Bypassing SSRF Protection

There’s always more to do…

Vickie Li
5 min readJun 8, 2019


Ok. So you’ve found a feature on a web application that fetches external resources. You’re able to pull content from all sorts of external sites and there doesn’t seem to be any restrictions on the file type that you can request… The application displays everything right back at you. Everything on this endpoint is screaming at you, that it is ripe for SSRF! So you start typing in the magic digits: But a mere second later, the server comes back with an unexpected response:

Error. Requests to this address are not allowed. Please try again.

Well, frak. What do you do now?

(Pssst. If you aren’t familiar with SSRFs or need a refresher, here’s the first and second part of the series about SSRF.)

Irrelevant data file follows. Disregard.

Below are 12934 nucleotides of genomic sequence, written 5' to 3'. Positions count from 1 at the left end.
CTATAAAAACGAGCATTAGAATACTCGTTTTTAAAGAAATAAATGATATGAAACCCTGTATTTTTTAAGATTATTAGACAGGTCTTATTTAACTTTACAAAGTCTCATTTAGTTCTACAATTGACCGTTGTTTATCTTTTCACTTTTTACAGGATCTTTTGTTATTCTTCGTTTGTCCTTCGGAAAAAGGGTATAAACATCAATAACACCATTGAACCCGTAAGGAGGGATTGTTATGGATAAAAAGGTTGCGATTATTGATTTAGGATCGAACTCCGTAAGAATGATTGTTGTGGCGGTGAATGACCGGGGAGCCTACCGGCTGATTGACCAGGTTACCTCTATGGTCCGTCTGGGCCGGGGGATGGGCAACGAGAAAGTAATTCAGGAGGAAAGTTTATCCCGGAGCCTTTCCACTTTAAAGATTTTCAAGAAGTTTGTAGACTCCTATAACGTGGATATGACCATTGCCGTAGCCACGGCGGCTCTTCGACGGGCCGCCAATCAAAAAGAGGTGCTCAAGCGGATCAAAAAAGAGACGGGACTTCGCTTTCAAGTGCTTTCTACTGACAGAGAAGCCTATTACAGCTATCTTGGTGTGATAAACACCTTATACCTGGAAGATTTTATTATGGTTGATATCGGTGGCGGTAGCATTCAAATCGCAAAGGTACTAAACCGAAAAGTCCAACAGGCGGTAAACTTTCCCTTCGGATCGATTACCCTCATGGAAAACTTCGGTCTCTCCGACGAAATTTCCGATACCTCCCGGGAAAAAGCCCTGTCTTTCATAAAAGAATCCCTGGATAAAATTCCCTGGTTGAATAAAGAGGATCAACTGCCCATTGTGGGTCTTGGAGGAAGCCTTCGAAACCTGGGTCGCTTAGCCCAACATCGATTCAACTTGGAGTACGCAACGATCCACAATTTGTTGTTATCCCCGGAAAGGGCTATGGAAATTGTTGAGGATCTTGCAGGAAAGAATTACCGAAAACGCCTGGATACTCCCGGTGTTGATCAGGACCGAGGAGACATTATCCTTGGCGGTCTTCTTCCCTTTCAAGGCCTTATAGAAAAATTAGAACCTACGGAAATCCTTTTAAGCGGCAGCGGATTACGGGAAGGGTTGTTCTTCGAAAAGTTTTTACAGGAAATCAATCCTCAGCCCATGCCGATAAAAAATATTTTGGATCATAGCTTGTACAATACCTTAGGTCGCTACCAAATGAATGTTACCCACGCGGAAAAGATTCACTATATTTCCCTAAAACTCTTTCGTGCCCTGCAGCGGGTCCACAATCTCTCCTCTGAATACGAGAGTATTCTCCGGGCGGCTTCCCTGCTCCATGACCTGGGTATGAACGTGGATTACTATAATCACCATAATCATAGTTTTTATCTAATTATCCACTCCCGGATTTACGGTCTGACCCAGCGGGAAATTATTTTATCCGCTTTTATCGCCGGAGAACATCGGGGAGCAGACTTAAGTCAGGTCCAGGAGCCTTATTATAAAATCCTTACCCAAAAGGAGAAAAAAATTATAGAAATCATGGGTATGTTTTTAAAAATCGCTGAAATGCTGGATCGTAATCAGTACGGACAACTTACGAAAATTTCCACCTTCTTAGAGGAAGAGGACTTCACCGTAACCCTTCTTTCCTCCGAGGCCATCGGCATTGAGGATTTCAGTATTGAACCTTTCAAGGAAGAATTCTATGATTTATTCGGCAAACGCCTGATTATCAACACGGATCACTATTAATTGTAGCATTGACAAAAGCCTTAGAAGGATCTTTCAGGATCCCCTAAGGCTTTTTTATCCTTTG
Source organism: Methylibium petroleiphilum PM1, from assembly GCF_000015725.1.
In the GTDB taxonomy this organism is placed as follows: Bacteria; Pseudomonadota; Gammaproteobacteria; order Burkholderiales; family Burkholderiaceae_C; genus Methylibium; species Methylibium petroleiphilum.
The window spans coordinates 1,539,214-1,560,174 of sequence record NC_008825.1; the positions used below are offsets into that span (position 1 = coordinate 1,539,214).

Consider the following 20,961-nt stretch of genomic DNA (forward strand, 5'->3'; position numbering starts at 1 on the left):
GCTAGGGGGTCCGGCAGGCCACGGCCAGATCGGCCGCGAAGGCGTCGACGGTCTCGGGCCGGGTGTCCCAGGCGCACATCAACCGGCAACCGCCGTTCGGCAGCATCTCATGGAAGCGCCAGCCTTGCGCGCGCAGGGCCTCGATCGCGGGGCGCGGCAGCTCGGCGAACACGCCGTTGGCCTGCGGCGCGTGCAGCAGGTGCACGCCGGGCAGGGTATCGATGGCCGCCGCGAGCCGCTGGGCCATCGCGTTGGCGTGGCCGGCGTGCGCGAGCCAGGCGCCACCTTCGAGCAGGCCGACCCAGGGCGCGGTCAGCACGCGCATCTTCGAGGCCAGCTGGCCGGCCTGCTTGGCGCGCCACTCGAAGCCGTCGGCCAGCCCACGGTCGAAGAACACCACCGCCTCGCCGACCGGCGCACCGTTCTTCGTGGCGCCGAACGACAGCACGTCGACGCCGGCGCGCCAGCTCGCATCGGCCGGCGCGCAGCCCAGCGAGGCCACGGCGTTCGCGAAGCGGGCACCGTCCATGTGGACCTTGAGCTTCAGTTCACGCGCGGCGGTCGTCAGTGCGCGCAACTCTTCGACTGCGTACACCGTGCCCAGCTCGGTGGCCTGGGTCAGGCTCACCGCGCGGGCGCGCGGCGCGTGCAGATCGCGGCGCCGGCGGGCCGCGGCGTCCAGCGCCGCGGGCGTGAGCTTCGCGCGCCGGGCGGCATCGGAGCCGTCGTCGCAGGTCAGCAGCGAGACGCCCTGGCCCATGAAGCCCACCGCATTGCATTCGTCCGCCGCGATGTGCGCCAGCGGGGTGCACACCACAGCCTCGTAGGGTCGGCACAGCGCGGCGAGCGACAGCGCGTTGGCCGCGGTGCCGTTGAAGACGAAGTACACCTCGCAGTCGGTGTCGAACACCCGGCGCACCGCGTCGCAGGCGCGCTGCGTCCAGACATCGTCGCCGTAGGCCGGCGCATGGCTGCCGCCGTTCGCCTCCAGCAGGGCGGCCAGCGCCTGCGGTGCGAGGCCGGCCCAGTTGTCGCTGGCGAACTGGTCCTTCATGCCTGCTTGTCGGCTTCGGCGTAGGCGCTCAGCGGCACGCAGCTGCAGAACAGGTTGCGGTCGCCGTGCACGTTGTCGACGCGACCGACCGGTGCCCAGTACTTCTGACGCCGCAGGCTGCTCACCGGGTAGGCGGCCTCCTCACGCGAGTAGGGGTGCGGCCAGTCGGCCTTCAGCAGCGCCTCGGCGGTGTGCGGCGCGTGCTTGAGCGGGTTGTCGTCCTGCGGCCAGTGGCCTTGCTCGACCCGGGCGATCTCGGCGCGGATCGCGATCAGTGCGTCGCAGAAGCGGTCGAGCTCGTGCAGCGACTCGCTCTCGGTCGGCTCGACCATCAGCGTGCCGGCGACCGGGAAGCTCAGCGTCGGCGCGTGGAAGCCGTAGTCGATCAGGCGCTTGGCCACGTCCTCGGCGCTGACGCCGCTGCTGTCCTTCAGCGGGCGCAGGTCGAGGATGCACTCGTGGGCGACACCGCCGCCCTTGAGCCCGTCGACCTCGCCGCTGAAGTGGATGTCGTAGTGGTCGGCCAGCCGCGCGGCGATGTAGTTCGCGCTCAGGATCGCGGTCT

SSRF Protection Mechanisms

Companies have really caught onto the risk of SSRF attacks. As a result, most have implemented some form of SSRF protection on their web applications. There are two main types of SSRF protection mechanisms out there: blacklists and whitelists.

Blacklists refer to the practice of not allowing certain addresses and blocking the request if a blacklisted address was received as input. Most SSRF protection takes the form of blacklisting internal network address blocks.

On the other hand, whitelists mean that a server would only allow through requests that contain URLs on a prespecified list and fail all other requests.

Bypassing Whitelists

Whitelists are generally harder to bypass because they are by default, stricter than blacklists. But it is possible if there is an open redirect vulnerability within the whitelisted domains.
If you could find an open redirect, you can request a whitelisted URL that redirects to an internal URL.

If the whitelist is not correctly implemented (eg. via poorly designed regex), it could also be bypassed by using making a subdomain or directory as the whitelisted domain name (eg. or



Vickie Li

Professional investigator of nerdy stuff. Hacks and secures. Creates god awful infographics.